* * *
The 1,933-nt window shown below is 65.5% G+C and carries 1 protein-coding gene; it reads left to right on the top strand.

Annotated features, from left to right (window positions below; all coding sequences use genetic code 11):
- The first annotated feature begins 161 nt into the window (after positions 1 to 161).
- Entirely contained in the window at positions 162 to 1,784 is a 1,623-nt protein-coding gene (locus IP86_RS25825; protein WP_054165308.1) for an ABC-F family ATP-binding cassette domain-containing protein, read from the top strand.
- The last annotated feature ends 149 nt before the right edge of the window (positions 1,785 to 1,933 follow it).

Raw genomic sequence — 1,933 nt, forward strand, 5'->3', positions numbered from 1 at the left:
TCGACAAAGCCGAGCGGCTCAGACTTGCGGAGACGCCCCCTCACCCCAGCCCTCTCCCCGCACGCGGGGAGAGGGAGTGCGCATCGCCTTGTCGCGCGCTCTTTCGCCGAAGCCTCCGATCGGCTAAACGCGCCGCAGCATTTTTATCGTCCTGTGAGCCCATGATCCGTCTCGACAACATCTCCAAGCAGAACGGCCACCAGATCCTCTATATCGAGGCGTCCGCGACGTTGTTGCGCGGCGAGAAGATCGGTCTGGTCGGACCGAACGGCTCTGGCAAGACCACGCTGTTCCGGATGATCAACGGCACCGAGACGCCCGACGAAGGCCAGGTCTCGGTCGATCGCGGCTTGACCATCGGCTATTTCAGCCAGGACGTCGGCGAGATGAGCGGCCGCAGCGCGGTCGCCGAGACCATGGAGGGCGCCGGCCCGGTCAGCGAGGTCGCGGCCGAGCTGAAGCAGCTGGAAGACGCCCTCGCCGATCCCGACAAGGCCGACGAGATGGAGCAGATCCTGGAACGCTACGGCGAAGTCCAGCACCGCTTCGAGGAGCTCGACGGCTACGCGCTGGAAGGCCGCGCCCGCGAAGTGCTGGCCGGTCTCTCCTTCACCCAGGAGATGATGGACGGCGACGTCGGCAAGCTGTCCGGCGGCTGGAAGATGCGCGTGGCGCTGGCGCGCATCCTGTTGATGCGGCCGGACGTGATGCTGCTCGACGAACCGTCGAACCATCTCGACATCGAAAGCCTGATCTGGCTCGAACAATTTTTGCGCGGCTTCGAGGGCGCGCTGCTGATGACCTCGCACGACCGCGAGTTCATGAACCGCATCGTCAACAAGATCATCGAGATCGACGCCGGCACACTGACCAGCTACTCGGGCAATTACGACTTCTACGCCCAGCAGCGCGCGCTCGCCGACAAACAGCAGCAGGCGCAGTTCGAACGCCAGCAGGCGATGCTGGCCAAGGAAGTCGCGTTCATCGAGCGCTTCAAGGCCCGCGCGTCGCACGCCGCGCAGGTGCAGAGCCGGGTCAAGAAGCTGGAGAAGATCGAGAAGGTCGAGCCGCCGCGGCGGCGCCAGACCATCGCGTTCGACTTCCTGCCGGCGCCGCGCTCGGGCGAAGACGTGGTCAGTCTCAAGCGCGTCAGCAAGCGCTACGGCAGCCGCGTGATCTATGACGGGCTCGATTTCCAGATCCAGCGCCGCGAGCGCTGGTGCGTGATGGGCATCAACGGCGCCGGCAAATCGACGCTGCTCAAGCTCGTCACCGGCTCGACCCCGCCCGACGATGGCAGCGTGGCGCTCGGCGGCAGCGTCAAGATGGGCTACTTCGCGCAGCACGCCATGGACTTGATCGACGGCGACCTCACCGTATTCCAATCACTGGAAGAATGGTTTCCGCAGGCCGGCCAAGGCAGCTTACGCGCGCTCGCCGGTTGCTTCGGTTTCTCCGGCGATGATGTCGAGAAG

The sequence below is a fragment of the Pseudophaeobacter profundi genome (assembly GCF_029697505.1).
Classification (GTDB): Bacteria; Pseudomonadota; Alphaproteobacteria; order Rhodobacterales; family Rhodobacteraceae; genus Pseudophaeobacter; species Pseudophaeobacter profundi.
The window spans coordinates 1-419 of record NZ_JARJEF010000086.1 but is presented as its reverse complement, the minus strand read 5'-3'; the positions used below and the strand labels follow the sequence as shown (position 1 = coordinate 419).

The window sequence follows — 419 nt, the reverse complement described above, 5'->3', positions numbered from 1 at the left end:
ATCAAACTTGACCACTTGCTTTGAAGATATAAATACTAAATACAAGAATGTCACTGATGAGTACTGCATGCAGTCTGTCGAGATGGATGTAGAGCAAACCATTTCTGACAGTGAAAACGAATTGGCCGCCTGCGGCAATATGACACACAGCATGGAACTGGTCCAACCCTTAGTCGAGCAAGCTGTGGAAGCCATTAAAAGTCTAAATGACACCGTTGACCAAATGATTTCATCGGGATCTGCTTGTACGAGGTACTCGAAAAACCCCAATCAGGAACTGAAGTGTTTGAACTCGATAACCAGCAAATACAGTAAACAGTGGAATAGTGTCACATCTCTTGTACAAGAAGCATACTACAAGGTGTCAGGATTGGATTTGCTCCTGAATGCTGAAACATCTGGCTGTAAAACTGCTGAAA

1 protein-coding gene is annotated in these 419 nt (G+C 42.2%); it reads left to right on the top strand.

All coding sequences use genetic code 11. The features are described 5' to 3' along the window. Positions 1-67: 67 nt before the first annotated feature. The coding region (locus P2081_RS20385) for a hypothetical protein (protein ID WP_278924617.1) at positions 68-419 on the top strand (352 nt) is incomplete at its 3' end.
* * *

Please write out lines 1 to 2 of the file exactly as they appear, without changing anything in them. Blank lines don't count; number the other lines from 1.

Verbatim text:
The 1,933-nt window shown below is 65.5% G+C and carries 1 protein-coding gene; it reads left to right on the top strand.

Annotated features, from left to right (window positions below; all coding sequences use genetic code 11):